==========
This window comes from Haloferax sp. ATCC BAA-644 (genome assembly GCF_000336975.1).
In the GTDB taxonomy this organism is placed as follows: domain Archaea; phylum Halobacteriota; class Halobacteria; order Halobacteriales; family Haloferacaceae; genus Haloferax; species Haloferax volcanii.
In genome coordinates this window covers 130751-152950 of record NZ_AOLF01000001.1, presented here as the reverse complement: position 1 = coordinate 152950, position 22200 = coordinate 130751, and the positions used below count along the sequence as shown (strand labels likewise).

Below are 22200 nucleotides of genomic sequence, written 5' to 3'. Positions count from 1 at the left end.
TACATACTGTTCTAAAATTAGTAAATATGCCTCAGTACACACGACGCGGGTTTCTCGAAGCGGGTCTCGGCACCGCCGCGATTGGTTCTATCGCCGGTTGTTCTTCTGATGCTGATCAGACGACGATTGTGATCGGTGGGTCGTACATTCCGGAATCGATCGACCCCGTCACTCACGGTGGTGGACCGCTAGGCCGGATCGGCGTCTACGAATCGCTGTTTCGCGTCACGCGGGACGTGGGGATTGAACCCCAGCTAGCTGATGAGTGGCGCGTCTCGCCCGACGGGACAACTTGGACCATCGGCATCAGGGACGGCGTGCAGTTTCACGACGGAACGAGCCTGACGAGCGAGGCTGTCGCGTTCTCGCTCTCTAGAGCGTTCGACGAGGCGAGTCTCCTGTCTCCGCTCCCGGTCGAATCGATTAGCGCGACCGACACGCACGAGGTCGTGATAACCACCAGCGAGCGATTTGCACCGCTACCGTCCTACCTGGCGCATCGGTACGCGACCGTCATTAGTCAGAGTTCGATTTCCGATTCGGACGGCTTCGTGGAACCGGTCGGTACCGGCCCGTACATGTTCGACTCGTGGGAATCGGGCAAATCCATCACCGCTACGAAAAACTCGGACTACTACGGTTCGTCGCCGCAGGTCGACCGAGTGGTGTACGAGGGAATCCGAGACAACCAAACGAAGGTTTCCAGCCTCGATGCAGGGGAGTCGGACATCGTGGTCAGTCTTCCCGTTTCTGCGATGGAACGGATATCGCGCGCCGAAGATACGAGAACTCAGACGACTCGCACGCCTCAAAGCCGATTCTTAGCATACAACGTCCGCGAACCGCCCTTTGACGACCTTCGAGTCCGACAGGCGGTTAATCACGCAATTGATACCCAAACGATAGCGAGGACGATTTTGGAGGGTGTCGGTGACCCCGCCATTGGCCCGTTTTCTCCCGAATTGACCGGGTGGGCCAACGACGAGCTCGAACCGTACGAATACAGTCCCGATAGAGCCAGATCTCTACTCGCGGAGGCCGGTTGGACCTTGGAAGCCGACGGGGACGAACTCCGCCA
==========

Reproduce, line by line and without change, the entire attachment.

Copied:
This window comes from Haloferax sp. ATCC BAA-644 (genome assembly GCF_000336975.1).
In the GTDB taxonomy this organism is placed as follows: domain Archaea; phylum Halobacteriota; class Halobacteria; order Halobacteriales; family Haloferacaceae; genus Haloferax; species Haloferax volcanii.
In genome coordinates this window covers 130751-152950 of record NZ_AOLF01000001.1, presented here as the reverse complement: position 1 = coordinate 152950, position 22200 = coordinate 130751, and the positions used below count along the sequence as shown (strand labels likewise).

Below are 22200 nucleotides of genomic sequence, written 5' to 3'. Positions count from 1 at the left end.
TACATACTGTTCTAAAATTAGTAAATATGCCTCAGTACACACGACGCGGGTTTCTCGAAGCGGGTCTCGGCACCGCCGCGATTGGTTCTATCGCCGGTTGTTCTTCTGATGCTGATCAGACGACGATTGTGATCGGTGGGTCGTACATTCCGGAATCGATCGACCCCGTCACTCACGGTGGTGGACCGCTAGGCCGGATCGGCGTCTACGAATCGCTGTTTCGCGTCACGCGGGACGTGGGGATTGAACCCCAGCTAGCTGATGAGTGGCGCGTCTCGCCCGACGGGACAACTTGGACCATCGGCATCAGGGACGGCGTGCAGTTTCACGACGGAACGAGCCTGACGAGCGAGGCTGTCGCGTTCTCGCTCTCTAGAGCGTTCGACGAGGCGAGTCTCCTGTCTCCGCTCCCGGTCGAATCGATTAGCGCGACCGACACGCACGAGGTCGTGATAACCACCAGCGAGCGATTTGCACCGCTACCGTCCTACCTGGCGCATCGGTACGCGACCGTCATTAGTCAGAGTTCGATTTCCGATTCGGACGGCTTCGTGGAACCGGTCGGTACCGGCCCGTACATGTTCGACTCGTGGGAATCGGGCAAATCCATCACCGCTACGAAAAACTCGGACTACTACGGTTCGTCGCCGCAGGTCGACCGAGTGGTGTACGAGGGAATCCGAGACAACCAAACGAAGGTTTCCAGCCTCGATGCAGGGGAGTCGGACATCGTGGTCAGTCTTCCCGTTTCTGCGATGGAACGGATATCGCGCGCCGAAGATACGAGAACTCAGACGACTCGCACGCCTCAAAGCCGATTCTTAGCATACAACGTCCGCGAACCGCCCTTTGACGACCTTCGAGTCCGACAGGCGGTTAATCACGCAATTGATACCCAAACGATAGCGAGGACGATTTTGGAGGGTGTCGGTGACCCCGCCATTGGCCCGTTTTCTCCCGAATTGACCGGGTGGGCCAACGACGAGCTCGAACCGTACGAATACAGTCCCGATAGAGCCAGATCTCTACTCGCGGAGGCCGGTTGGACCTTGGAAGCCGACGGGGACGAACTCCGCCA